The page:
Getting him ready early in the morning, I decided to change his clean diaper even though he had not done anything to make me want to change it. Upon opening his diaper, what I saw shocked me. It was obvious Taylor had a hernia and the bulging intestine in his groin may burst at any moment. I asked Gary to get the car warmed up telling him I was leaving immediately for the hospital. Gary came back in after starting the car and I handed him the baby telling him our doctor was on call that night before and I wanted to catch him at the ER on the phone and make sure he stayed there.
I told the doctor Taylor had a strangulated hernia and I would see him in fifteen minutes. Doubting my non-medically educated wisdom, he asked what made me so sure that’s what it was. Leaving my normally professionally polite responses for another time, my mama bear heart blurted, “Well, when he was born, he had two testicles and now he has three and it’s larger than the two he was born with!” He was silent for a moment then said he would wait. I drove as fast as I could then I handed him to the doctor who confirmed he did indeed have a badly strangulated hernia. The surgeon was immediately called in to meet us just as Gary arrived after dropping Shawn off at our pastor’s house.
During most of this I was extremely calm and shed no tears, knowing I had a big God and could trust him no matter the outcome. The surgeon explained the surgery, and the risks involved, normal risks for any four-week-old infant. He thought they had caught it in time, but Taylor was at risk of his intestine rupturing. We watched them wheel our tiny helpless baby through the flapping surgery doors trusting Taylor into God’s and the doctor’s hands.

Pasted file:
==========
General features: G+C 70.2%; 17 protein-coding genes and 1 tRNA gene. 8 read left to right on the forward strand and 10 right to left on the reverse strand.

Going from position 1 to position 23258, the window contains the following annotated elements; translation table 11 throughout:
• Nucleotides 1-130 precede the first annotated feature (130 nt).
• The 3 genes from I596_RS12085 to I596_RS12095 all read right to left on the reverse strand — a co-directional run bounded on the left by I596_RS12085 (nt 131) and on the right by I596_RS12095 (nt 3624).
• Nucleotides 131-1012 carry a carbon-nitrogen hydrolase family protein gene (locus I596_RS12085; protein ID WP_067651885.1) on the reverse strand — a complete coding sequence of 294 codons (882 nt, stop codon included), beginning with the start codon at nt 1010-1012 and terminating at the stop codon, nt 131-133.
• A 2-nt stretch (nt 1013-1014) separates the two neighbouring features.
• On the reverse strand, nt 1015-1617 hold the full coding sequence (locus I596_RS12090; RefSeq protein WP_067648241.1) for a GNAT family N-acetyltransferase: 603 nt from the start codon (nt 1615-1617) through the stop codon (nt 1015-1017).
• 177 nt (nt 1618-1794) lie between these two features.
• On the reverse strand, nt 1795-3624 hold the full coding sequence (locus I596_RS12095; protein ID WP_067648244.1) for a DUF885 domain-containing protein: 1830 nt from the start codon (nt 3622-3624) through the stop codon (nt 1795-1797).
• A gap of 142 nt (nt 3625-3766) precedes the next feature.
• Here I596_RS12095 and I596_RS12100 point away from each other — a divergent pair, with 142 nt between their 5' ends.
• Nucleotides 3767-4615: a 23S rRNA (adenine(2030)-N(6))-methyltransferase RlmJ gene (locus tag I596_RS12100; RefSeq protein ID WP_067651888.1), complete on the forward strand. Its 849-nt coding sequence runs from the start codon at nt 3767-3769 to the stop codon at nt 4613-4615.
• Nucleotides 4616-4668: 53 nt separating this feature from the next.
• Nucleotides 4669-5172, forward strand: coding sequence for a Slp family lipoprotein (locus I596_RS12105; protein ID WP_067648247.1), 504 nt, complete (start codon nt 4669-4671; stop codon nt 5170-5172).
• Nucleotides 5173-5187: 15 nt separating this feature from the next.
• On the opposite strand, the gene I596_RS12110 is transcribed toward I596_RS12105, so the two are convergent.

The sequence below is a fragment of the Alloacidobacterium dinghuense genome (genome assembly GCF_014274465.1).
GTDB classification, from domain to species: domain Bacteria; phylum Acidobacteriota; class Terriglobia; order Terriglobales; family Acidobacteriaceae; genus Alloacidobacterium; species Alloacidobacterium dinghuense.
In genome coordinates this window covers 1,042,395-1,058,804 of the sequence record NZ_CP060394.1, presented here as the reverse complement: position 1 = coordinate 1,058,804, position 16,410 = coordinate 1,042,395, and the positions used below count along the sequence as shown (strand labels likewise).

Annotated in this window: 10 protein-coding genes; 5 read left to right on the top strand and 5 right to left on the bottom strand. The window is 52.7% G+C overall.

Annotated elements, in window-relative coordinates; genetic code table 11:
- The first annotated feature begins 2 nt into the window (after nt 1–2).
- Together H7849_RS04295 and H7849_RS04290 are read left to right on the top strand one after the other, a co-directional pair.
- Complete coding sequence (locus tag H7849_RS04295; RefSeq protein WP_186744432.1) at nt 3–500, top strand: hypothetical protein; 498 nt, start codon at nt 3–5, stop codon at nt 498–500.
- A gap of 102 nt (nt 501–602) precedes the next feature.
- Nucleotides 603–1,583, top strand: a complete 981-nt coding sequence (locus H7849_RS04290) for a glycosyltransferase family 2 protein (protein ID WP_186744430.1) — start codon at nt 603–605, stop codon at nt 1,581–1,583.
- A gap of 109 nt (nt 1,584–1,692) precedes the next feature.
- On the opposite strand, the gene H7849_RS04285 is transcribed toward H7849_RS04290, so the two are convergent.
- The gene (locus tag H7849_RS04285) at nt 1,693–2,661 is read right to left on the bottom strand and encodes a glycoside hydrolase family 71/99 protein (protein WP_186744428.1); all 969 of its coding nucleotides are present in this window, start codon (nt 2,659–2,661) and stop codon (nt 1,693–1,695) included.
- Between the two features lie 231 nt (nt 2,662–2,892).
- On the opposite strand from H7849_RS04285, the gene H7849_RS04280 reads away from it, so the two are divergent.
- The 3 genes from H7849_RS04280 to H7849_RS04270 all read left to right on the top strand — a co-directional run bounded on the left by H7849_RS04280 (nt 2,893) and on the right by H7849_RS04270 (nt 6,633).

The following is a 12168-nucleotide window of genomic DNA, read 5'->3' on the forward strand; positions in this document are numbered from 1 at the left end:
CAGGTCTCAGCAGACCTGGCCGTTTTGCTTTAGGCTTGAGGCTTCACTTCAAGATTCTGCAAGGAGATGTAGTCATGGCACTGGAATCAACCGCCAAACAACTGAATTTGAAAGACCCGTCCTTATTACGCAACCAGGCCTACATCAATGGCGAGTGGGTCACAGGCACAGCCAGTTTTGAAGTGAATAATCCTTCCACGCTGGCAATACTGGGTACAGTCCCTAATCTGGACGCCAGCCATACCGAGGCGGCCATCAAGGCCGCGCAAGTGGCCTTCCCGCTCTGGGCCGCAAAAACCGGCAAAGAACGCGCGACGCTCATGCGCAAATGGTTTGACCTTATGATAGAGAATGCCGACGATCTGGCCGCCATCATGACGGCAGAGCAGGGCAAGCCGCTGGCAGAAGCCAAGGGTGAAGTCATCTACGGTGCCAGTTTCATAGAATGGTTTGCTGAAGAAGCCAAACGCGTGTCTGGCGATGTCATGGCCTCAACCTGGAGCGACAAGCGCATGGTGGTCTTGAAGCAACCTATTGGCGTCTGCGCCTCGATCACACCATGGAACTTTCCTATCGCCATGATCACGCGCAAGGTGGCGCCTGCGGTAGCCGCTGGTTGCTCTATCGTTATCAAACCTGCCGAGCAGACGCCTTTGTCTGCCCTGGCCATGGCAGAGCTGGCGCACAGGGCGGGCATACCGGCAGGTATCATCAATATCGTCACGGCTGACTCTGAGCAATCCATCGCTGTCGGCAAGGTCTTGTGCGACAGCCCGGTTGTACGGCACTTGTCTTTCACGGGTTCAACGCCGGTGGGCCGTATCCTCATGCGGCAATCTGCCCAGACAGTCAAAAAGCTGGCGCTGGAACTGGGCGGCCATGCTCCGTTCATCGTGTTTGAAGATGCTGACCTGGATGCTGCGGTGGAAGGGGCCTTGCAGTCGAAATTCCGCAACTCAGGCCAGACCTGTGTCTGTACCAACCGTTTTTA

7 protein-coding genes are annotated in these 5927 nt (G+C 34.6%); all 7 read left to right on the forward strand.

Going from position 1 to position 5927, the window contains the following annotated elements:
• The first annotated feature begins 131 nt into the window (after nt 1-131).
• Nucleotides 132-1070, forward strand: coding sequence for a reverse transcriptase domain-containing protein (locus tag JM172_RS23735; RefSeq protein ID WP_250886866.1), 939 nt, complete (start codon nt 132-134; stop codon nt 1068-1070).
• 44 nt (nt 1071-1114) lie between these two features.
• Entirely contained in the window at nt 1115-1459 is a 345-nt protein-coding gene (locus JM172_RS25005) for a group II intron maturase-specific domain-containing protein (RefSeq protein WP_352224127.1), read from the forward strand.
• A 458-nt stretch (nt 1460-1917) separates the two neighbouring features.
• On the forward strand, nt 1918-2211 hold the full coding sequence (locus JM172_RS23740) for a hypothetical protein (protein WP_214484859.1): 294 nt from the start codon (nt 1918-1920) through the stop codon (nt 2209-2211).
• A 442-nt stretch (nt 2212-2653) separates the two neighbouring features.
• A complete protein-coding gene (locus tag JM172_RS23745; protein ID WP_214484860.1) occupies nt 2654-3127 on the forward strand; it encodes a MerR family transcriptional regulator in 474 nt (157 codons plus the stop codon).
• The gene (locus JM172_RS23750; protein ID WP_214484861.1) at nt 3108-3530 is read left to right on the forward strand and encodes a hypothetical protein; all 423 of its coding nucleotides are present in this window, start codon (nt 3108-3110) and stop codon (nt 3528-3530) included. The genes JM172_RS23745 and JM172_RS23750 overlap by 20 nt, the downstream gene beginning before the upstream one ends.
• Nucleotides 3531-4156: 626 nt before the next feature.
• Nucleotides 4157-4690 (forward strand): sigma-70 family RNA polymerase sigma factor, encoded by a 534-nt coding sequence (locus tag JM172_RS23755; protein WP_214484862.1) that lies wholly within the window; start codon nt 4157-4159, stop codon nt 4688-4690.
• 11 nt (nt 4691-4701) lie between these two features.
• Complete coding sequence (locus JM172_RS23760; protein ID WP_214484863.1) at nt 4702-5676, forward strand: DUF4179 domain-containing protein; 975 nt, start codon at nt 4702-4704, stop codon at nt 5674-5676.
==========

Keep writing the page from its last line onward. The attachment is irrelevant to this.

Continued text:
Our pastor and his wife, Karon and Weldon, were keeping Shawn and had called the church prayer chain and our surrogate parents, Paul and Neva, to go to the hospital to be with us. They arrived soon after Taylor went into surgery, prayed with us, and kept us company for the hour plus surgery. We felt at peace but were counting the minutes before the doctor returned to tell us the outcome. The kind surgeon came out stating that he had caught it in time and Taylor was doing very well for a little guy and said it would be a little while before we could see him. After he answered a few questions for us, he commented that he had never seen such a calm young mother of sick baby. I smiled and told him that I had a big God. He walked out the door as relief hit me and I burst into tears. Gary, Paul, and Neva laughed at the young tearful mom with the big God.
Giving Taylor to God officially at his dedication two weeks later meant more to us than it would have had we not been through the surgery with him. We started to realize that we had to intentionally trust God with our children at each stage of their lives. Taylor still did not sleep well, and it began to take its toll on my emotional health. Not wanting to be a “bad Christian” I kept most of my postpartum depression to myself. I had to quit my youth pastor job because of my health and felt like a failure with no one else to watch over the teens.
Making time to walk in our beautiful park at the power plant, while listening to worship music, curbed my depression. When Taylor was eight months old, two things changed. He began to crawl, and it was as if the whole world opened up for him. He was finally happy and able to keep up with Shawn. Shawn was happier too as his brother could play with him and throw a ball. The other thing that changed was Taylor’s playing hard led him to sleep more. One night he fell asleep in our bed with me and slept all night for the first time. It was a major prayer answered. I finally started feeling like a happy human again. The only trade off was he wanted to sleep every night with us. This would continue to be a regular pattern in Taylor’s life to play hard, love hard, rest hard. I was thankful for his loving and resting well part and with sleep came the emotional balance I needed.